Tuesday, December 20, 2005

A Long Year and a Long December

“…and it’s a long December and there’s reason to believe maybe this year will be better than the last.” – Counting Crows

So how do you define a good year? Is it a span of time marked by moments of happiness, notable achievements, and successes? Do the days punctuated by laughter have to outweigh those stained with tears, or is it a cumulative effect of how we recollect our overall experience of the preceding months as the church bells fade from midnight mass on Christmas Eve?

Sliding into December, it would be easy to look back and say this has been a bad year. By the time the ball drops in Times Square and people are kissing and singing Auld Lang Syne, I will have been apart from my wife for 349 days of 2005. That in itself is enough for 2005 to merit the moniker of “Bad Year” in my book.

During this time, Pam has had to deal with moving for the 5th time in as many years and 2 more moves to look forward to over the next year. She has had to deal with her own personal version of “Pacific Heights” tenants in our house, shady land managers, shoddy contractors, disrespectful and difficult Tri-Care and hospital employees, hospitalizations, and surgeries.

During this same time, aside from the normal trials and tribulations of military duty, I have traveled through 14 countries on 3 continents, trained in the snow, endured the stifling desert heat, experienced thunderstorms of biblical proportions, and witnessed brutal and indiscriminate devastation wrought by both man and nature.

And yet, there have been moments of spontaneous joy along with heartfelt outpourings of love and kindness, the nature of which can only be born out of tribulation. Coinciding with the heart-rending tragedy that continues to permeate this region of the world where so much of my past year has been spent, were extraordinary moments of compassion and kindness; spontaneous and heartfelt demonstrations of caring and generosity and overwhelming occasions of camaraderie and sharing.

How then do we weigh these blessings against the magnitude of heartache, loneliness, and sorrow of being separated from family, or can we? I think now, that even though they all must be taken as pieces that create the whole, one cannot be weighed against the other. They are of different genres and should not even be competing on the same field for my emotions. While we have to accept all the challenges that life brings us, they are only things to be endured, things which add contrast and texture to the moments we cherish in life.

As the end of this year approaches, I find myself separated from my wife and family by half a world. While all the reasons that I find myself desert purgatory are just as valid as they ever were, there are days when I just don’t care, days when I just miss my wife and when I yearn for home. During these times, Pam and I will commiserate with each other through our hardships. We will put aside all the noble and honorable reasons for our tribulations and allow ourselves a short time of self-pity because duty and honor aside, being apart from your loved ones through this time of giving and sharing just plain sucks.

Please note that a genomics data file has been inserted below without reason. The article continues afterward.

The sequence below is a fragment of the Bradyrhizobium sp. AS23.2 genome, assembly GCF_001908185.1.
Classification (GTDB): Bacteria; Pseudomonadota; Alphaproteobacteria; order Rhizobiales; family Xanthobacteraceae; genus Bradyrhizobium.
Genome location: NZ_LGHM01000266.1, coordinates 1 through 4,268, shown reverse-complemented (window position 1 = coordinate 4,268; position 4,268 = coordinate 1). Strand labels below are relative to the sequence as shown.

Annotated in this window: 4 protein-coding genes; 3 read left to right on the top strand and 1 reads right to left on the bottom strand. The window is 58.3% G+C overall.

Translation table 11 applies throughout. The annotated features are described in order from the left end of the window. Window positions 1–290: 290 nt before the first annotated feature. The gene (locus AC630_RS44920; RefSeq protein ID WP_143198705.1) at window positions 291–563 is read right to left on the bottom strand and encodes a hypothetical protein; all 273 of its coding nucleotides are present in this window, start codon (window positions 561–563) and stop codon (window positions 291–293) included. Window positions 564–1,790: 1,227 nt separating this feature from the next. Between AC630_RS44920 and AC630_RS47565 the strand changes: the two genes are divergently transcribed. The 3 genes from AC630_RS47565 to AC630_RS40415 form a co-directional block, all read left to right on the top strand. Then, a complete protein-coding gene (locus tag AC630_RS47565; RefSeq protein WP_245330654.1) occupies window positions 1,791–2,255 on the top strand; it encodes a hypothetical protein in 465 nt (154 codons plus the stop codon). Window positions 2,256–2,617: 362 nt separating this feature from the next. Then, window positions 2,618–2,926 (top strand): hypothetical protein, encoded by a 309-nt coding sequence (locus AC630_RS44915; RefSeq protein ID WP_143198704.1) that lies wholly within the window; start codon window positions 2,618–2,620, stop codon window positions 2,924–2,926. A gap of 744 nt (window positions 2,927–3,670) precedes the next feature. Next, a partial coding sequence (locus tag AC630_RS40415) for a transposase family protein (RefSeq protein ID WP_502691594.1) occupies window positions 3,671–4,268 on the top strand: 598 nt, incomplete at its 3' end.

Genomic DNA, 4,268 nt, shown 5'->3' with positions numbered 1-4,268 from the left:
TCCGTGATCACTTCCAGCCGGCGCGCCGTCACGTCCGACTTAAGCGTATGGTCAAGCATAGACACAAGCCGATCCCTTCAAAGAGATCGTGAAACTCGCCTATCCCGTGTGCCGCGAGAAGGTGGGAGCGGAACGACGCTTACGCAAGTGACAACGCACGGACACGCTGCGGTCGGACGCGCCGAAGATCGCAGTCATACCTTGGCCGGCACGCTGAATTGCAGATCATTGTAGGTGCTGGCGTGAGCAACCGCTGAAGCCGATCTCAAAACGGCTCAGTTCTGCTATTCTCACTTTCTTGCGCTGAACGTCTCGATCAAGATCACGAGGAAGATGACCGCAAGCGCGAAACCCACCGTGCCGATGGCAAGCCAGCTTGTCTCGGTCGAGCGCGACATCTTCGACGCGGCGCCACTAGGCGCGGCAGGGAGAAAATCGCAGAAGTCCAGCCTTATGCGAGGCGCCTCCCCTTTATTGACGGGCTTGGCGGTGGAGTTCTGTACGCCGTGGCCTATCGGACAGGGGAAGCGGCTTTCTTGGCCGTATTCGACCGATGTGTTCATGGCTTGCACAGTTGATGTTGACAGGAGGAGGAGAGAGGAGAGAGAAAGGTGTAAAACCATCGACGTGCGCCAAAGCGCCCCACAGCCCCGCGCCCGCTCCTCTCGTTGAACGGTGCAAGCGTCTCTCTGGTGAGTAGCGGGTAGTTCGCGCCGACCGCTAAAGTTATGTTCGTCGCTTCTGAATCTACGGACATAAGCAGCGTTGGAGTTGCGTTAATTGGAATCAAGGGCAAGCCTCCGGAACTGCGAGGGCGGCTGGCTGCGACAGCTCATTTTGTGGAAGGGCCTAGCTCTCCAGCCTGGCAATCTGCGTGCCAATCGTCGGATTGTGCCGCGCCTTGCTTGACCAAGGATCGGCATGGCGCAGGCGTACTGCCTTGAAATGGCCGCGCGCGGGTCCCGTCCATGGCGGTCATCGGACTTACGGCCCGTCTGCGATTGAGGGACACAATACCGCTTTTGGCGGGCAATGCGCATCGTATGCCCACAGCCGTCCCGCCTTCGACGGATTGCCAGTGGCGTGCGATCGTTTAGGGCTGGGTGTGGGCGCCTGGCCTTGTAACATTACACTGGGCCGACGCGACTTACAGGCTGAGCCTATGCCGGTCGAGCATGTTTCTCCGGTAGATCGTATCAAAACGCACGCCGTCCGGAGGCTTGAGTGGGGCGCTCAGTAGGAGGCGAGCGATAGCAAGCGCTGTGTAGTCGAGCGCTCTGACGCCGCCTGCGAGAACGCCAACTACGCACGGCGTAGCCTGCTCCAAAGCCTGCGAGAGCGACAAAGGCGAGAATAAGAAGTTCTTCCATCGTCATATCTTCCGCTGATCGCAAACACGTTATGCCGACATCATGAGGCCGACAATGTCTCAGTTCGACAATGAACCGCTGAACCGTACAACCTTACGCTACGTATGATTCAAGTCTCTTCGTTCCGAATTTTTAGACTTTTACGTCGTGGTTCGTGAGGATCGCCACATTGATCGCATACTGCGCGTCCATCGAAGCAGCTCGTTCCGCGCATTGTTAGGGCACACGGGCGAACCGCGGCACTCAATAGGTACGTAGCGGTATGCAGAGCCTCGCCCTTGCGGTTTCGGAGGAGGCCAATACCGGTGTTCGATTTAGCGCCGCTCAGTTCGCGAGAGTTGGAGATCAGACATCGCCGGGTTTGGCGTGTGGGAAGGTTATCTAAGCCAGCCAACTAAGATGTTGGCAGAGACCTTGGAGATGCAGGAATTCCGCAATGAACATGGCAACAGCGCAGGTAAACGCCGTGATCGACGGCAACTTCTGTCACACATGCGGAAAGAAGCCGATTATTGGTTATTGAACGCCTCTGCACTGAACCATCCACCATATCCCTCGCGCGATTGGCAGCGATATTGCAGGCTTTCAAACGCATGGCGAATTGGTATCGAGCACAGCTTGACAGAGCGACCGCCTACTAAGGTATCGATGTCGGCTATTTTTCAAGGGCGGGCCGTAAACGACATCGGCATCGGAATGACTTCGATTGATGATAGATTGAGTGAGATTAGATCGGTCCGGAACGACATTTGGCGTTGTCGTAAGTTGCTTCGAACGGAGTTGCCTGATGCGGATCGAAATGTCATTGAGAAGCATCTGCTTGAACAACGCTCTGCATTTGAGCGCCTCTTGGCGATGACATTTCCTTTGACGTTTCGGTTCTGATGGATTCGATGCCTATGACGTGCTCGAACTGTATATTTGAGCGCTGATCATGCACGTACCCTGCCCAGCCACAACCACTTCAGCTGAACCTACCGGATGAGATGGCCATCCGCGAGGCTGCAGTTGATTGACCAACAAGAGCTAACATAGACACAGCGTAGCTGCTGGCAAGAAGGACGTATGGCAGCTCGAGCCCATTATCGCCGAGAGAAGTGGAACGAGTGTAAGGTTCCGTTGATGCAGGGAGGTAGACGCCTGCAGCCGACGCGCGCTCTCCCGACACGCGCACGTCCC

Tomorrow though, the world will seem just a little brighter as we wake up one day closer to being together again. Our contributions and sacrifices will mean just a little bit more as this fledgling bastion of freedom progresses that much further through its infancy and we will see if we can find just a little more strength and perseverance from some untapped reserve to help push us through the final stretch. So while it has been both a long year and a long December, with the end of our mission right around the corner, there is reason to believe that maybe this year will be better than the last.

6 comments:

TJ said...

Thank you for sharing, and for the sacrifice you (and your wife) are making.


/TJ

Beth* A. said...

A good year is one that you come through, emerge from, with the loved ones who truly care and give you their all while you're away still healthy and smiling mistily when you come thru that door at the right time. Seems like a good year...

Agnieszka O. said...

Thank you very much for your service FF!
Merry Christmas to you and your family.

devildog6771 said...

I'm going to really miss your postings when you go home. They are so compelling and heartfelt. I am often in awe of you and thje other milbloggers for your ability to clearly pass on to us at home what it's like for all of you. Thank you. We at home need to hear what you have to say so we can understand what you go through. Also, we need to know so we don't just blindly go to war; but, when necessary will do so and have the fore knowledge of knowing we have the best bunch of guys and gals protecting our country. Thank you is not enough for you and your wife or those other troops and their families. But, it is all I have to offer except for my undying love and respect for you all. So, bearing that in mind, THANK YOU. I love you all and you make me so proud to be an American.

Hilde said...

You men & women serving have the heartfelt gratitude of our family. I thank you for sharing your days with us and wish all of you a safe return home. It's a rare privilidge to see it thru your eyes and your words. Thank you just seems to be too little for what you are all doing, but it comes from our hearts.

Sean from DocintheBox said...

Merry Christmas to you and yours, may your New Year be better then the last. Stay safe.